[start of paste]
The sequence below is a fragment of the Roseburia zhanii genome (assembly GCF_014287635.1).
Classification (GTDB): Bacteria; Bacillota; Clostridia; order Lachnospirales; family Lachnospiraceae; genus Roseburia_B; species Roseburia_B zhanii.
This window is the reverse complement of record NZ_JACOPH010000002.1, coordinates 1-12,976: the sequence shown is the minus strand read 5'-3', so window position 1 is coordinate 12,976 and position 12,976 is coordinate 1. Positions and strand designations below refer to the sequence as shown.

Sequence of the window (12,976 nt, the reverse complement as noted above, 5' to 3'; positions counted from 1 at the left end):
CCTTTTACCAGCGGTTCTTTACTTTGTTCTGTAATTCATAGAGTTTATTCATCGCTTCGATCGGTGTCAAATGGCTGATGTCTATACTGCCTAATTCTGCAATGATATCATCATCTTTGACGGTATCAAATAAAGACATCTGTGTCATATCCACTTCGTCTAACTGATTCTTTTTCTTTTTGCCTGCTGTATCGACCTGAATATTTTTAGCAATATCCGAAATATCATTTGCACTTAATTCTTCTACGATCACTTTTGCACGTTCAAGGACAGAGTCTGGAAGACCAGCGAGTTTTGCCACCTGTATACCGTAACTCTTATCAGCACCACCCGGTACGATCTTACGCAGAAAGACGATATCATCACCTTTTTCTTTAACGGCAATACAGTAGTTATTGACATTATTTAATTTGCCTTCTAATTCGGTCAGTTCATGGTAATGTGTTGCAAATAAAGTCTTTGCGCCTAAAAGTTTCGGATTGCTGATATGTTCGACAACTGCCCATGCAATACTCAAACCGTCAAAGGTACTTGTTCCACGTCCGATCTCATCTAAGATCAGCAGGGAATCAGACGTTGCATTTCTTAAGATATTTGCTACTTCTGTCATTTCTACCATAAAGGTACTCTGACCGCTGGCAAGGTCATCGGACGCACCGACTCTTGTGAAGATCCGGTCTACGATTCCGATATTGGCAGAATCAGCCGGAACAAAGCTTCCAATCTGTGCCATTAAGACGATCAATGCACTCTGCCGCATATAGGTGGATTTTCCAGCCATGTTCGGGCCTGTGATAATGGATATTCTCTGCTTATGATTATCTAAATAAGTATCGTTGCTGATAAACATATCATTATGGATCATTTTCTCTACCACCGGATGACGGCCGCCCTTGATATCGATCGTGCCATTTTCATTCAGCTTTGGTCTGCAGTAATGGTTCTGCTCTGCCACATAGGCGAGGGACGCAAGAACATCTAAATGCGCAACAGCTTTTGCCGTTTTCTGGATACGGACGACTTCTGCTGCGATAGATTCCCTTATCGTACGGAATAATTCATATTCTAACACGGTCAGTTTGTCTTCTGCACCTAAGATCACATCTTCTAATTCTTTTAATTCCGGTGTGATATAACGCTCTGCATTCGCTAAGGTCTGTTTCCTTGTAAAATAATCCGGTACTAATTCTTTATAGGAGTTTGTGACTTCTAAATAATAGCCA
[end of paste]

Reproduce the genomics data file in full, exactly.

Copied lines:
The sequence below is a fragment of the Roseburia zhanii genome (assembly GCF_014287635.1).
Classification (GTDB): Bacteria; Bacillota; Clostridia; order Lachnospirales; family Lachnospiraceae; genus Roseburia_B; species Roseburia_B zhanii.
This window is the reverse complement of record NZ_JACOPH010000002.1, coordinates 1-12,976: the sequence shown is the minus strand read 5'-3', so window position 1 is coordinate 12,976 and position 12,976 is coordinate 1. Positions and strand designations below refer to the sequence as shown.

Sequence of the window (12,976 nt, the reverse complement as noted above, 5' to 3'; positions counted from 1 at the left end):
CCTTTTACCAGCGGTTCTTTACTTTGTTCTGTAATTCATAGAGTTTATTCATCGCTTCGATCGGTGTCAAATGGCTGATGTCTATACTGCCTAATTCTGCAATGATATCATCATCTTTGACGGTATCAAATAAAGACATCTGTGTCATATCCACTTCGTCTAACTGATTCTTTTTCTTTTTGCCTGCTGTATCGACCTGAATATTTTTAGCAATATCCGAAATATCATTTGCACTTAATTCTTCTACGATCACTTTTGCACGTTCAAGGACAGAGTCTGGAAGACCAGCGAGTTTTGCCACCTGTATACCGTAACTCTTATCAGCACCACCCGGTACGATCTTACGCAGAAAGACGATATCATCACCTTTTTCTTTAACGGCAATACAGTAGTTATTGACATTATTTAATTTGCCTTCTAATTCGGTCAGTTCATGGTAATGTGTTGCAAATAAAGTCTTTGCGCCTAAAAGTTTCGGATTGCTGATATGTTCGACAACTGCCCATGCAATACTCAAACCGTCAAAGGTACTTGTTCCACGTCCGATCTCATCTAAGATCAGCAGGGAATCAGACGTTGCATTTCTTAAGATATTTGCTACTTCTGTCATTTCTACCATAAAGGTACTCTGACCGCTGGCAAGGTCATCGGACGCACCGACTCTTGTGAAGATCCGGTCTACGATTCCGATATTGGCAGAATCAGCCGGAACAAAGCTTCCAATCTGTGCCATTAAGACGATCAATGCACTCTGCCGCATATAGGTGGATTTTCCAGCCATGTTCGGGCCTGTGATAATGGATATTCTCTGCTTATGATTATCTAAATAAGTATCGTTGCTGATAAACATATCATTATGGATCATTTTCTCTACCACCGGATGACGGCCGCCCTTGATATCGATCGTGCCATTTTCATTCAGCTTTGGTCTGCAGTAATGGTTCTGCTCTGCCACATAGGCGAGGGACGCAAGAACATCTAAATGCGCAACAGCTTTTGCCGTTTTCTGGATACGGACGACTTCTGCTGCGATAGATTCCCTTATCGTACGGAATAATTCATATTCTAACACGGTCAGTTTGTCTTCTGCACCTAAGATCACATCTTCTAATTCTTTTAATTCCGGTGTGATATAACGCTCTGCATTCGCTAAGGTCTGTTTCCTTGTAAAATAATCCGGTACTAATTCTTTATAGGAGTTTGTGACTTCTAAATAATAGCCA